Sustainable Choices And Conversations

originally posted on Honey Rock Dawn

This time of year, I inevitably receive comments from those who are confused by the seeming contradiction of how much I love cows and how I provide beef for those who choose to eat it. And I would like to continue to explain why this is actually not a contradiction, and how one informs the other.

I did not set out to be a rancher. But when I moved to Wyoming, which is cattle country, I saw thousands of calves being shipped off to feedlots every year when they were about nine months old. I heard the bawling of the calves and their mothers when they were separated – the sound travels for miles. And I knew feedlots to be cow concentration camps – the truth about feedlots should be common knowledge by now. Why, oh why, if I loved cows, would I stand by and do nothing? How, being that I was in a position to keep some of those calves from going to feedlots, could I not act, not do something?

When I buy calves from Mike, I keep those calves from entering The System: from going to feedlots, from being contained in pens filled with their own waste, from feed that is unnatural and makes them sick, from alleged abuse from workers, from an existence that is unequivocally and undeniably horrendous.

I do not keep them from transitioning to food. I don’t have the land, the money, nor the arrogance to do this – I believe that people who choose to eat meat deserve an option that is healthy and humane. I eat meat, about one meal a week, but I would continue to do this work even if I were 100% vegetarian. As long as I am able, and as long as people and/or their pets eat meat, I will humanely raise free-ranging, grass-finished beef.

Since they do transition to food, the lives of my beef cattle are short, this is true. But those lives are so completely free – free from stress, free from worry, free from hardship of any kind. For the entire course of their lives, they remain in a family unit, a family herd. They are given hundred- to thousand-acre pastures to roam and graze (land, I might add, that can’t raise other crops due to location and lack of irrigation). They drink water that is cleaner and purer than what most people have access to. They never go hungry, they never have to search for food. And they are treated gently and respectfully.

Mike and I prioritize calm and gentle behavior with our animals. We practice low-stress weaning, separating the cows from their calves but keeping them adjacent, separated by only a fence, so that they may smell, see, and hear one another while the calves transition to grass and hay and the cows dry off. There is no bawling, and the calves do not get sick from stress. When we sort or trail our cattle, we work with them on their time frame, not ours. We allow them to sniff the horse trailer or the squeeze chute and make the decision to enter on their own, rather than hitting them or using a hot shot to force them forward. Mike and I do not use, or even own, hot shots. Hot shots are cattle prods, like a taser for cows, and you would be shocked (no pun intended) by how often they are used.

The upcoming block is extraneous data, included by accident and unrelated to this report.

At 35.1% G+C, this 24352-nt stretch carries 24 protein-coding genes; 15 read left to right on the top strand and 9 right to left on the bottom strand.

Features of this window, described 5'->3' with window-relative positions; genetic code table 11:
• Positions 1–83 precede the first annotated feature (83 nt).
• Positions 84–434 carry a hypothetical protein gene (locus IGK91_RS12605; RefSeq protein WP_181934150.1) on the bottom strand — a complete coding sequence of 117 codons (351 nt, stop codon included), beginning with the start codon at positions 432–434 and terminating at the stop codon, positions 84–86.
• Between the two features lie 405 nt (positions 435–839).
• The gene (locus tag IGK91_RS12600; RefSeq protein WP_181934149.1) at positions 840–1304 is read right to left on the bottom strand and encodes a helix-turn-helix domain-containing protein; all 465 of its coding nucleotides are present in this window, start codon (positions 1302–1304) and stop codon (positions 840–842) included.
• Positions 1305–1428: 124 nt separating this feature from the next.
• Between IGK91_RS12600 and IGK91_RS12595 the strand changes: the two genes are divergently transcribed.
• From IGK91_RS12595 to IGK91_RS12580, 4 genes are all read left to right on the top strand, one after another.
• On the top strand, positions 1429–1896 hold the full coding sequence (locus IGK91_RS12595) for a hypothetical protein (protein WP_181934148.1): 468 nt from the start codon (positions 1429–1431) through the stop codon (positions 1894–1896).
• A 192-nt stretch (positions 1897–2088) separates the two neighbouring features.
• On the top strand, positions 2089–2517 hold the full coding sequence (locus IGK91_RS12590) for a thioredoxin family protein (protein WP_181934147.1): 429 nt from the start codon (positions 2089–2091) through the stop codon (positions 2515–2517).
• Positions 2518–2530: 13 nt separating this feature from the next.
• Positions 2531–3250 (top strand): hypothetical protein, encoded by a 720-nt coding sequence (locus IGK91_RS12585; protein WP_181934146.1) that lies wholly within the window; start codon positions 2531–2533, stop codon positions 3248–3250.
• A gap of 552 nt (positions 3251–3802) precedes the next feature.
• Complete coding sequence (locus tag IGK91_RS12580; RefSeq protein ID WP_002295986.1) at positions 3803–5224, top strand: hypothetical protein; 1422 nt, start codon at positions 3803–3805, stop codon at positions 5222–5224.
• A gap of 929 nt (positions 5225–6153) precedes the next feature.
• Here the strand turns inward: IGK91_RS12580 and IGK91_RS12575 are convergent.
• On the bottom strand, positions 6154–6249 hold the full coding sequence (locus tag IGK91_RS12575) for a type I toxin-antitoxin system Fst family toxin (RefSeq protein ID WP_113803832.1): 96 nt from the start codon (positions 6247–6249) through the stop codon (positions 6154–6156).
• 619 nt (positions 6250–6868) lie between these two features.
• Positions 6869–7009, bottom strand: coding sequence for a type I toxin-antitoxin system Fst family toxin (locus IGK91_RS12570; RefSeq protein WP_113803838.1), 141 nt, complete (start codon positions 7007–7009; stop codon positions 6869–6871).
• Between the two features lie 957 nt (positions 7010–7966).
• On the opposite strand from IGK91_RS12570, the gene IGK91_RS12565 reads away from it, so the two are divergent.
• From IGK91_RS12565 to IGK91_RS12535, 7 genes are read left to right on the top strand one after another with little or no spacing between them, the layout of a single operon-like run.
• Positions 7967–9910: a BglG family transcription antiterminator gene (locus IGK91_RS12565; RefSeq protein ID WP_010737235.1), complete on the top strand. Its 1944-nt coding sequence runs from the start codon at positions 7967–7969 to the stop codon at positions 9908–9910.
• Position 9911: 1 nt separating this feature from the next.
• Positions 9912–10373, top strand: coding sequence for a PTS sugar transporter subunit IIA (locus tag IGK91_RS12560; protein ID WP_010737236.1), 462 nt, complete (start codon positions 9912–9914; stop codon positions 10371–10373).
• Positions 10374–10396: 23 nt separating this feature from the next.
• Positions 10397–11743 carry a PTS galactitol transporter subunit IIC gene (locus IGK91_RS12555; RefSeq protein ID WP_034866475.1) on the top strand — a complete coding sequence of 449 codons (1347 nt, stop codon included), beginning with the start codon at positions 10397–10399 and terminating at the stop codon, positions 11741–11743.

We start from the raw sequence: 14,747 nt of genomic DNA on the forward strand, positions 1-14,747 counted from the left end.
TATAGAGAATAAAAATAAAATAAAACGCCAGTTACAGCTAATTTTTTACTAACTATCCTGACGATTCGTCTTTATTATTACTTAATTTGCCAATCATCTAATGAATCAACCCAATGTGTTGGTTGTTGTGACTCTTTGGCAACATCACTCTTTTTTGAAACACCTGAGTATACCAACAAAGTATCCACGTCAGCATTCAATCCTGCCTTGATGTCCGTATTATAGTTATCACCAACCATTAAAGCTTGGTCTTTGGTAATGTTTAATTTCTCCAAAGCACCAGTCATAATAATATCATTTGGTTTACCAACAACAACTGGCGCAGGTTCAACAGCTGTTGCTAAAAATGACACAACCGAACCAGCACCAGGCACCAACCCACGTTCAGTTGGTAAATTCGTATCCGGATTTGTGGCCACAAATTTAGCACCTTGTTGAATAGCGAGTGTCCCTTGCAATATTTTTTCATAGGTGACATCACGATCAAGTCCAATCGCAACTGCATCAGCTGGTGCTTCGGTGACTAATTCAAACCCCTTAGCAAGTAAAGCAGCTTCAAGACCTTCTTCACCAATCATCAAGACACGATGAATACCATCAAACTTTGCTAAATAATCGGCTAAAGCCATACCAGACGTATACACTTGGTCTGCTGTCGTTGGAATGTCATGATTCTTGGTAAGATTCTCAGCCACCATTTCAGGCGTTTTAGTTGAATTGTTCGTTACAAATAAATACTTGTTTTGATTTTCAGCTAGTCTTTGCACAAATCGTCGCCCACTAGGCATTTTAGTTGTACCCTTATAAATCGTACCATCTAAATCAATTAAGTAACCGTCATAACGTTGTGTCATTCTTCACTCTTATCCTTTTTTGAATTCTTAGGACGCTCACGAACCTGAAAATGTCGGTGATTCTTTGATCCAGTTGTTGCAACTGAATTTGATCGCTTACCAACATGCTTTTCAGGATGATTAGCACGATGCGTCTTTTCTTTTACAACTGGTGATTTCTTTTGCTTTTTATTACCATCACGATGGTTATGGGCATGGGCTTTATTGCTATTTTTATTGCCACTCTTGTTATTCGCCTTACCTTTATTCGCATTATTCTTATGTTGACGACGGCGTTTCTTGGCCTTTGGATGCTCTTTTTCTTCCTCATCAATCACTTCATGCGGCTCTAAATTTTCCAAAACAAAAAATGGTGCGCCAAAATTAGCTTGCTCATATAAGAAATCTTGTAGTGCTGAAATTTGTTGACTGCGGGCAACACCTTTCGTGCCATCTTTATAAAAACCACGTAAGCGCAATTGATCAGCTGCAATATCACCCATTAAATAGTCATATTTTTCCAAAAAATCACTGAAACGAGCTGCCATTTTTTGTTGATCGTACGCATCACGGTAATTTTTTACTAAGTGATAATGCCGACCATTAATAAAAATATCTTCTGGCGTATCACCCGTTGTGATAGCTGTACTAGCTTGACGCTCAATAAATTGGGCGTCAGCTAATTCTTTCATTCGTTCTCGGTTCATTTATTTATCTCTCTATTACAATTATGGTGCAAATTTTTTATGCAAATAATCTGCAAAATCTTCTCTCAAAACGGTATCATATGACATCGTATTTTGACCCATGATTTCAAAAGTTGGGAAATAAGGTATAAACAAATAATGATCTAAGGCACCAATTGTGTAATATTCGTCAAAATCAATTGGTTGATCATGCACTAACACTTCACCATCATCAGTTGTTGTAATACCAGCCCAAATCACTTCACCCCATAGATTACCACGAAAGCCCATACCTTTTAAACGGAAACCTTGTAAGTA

This is why it’s so important to establish relationships with the people who raise the food you eat – whenever and wherever it’s possible – whether it’s eggs, dairy, or meat. It’s important to go deeper than the label, and find producers who practice a philosophy that aligns with yours. Buying grass-finished meat at Whole Foods is a great start. It is so much better for you, for the animals, and for the environment than conventional feedlot meat. But if the humane treatment of animals is important to you, it takes more work, more diligence. A lot of ranchers love and respect their stock. But not all of them do. Humane treatment is not a given, not yet.

Not everyone can drive down the road and chat with the person who raises the chickens that lay the eggs they eat, but there are other steps that can be taken. Just talking about the humane treatment of animals is a huge and essential step! Change begins with a conversation. And as consumers change their habits, markets change in response.

These market shifts are happening already. In the last five years, there has been an increase in calf buyers who are taking calves to giant grass pastures, and not straight into feedlots, because they see consumers choosing pastured beef. The more conversations we have, and the more choices we make that honor the humane treatment of the animals that become our food, the more change we can inspire industry-wide. We have a long way to go, but we are making strides with every choice we make about what we eat, what we buy, how we buy, and how we think and talk about food.

More information & resources:
@Defending Beef twitter feed
: The case for sustainable meat, a great link and info round-up
Consumer Guide for Boycotting Factory Farms
: via Organic Consumers Association
Feedlot/Grass-based beef comparison & terms
: via The Cornucopia Institute
Star Brand Beef
: Humanely-raised grass-finished beef


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  • Star Brand Beef is a small ranch, run with love and care. I have a limited supply of beef and always sell out before the ordering window closes each summer.
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